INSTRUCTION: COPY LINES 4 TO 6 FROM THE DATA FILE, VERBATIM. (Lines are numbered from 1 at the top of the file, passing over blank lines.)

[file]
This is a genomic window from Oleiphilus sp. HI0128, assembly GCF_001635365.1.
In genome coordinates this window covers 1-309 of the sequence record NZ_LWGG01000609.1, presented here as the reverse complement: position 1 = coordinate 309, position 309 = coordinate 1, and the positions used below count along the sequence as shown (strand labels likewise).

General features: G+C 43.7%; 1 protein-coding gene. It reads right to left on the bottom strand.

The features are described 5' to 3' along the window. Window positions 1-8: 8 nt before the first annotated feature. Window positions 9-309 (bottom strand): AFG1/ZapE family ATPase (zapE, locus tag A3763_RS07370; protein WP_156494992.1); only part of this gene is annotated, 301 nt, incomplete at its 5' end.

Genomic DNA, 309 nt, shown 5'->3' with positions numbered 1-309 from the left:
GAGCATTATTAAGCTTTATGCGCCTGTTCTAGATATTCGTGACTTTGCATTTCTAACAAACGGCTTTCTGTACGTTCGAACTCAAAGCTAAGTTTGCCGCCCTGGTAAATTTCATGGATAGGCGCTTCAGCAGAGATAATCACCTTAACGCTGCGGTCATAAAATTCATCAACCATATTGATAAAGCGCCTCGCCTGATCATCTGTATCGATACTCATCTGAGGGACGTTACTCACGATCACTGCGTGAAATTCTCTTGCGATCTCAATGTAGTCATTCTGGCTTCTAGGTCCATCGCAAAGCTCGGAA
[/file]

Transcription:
The features are described 5' to 3' along the window. Window positions 1-8: 8 nt before the first annotated feature. Window positions 9-309 (bottom strand): AFG1/ZapE family ATPase (zapE, locus tag A3763_RS07370; protein WP_156494992.1); only part of this gene is annotated, 301 nt, incomplete at its 5' end.

Genomic DNA, 309 nt, shown 5'->3' with positions numbered 1-309 from the left:
GAGCATTATTAAGCTTTATGCGCCTGTTCTAGATATTCGTGACTTTGCATTTCTAACAAACGGCTTTCTGTACGTTCGAACTCAAAGCTAAGTTTGCCGCCCTGGTAAATTTCATGGATAGGCGCTTCAGCAGAGATAATCACCTTAACGCTGCGGTCATAAAATTCATCAACCATATTGATAAAGCGCCTCGCCTGATCATCTGTATCGATACTCATCTGAGGGACGTTACTCACGATCACTGCGTGAAATTCTCTTGCGATCTCAATGTAGTCATTCTGGCTTCTAGGTCCATCGCAAAGCTCGGAA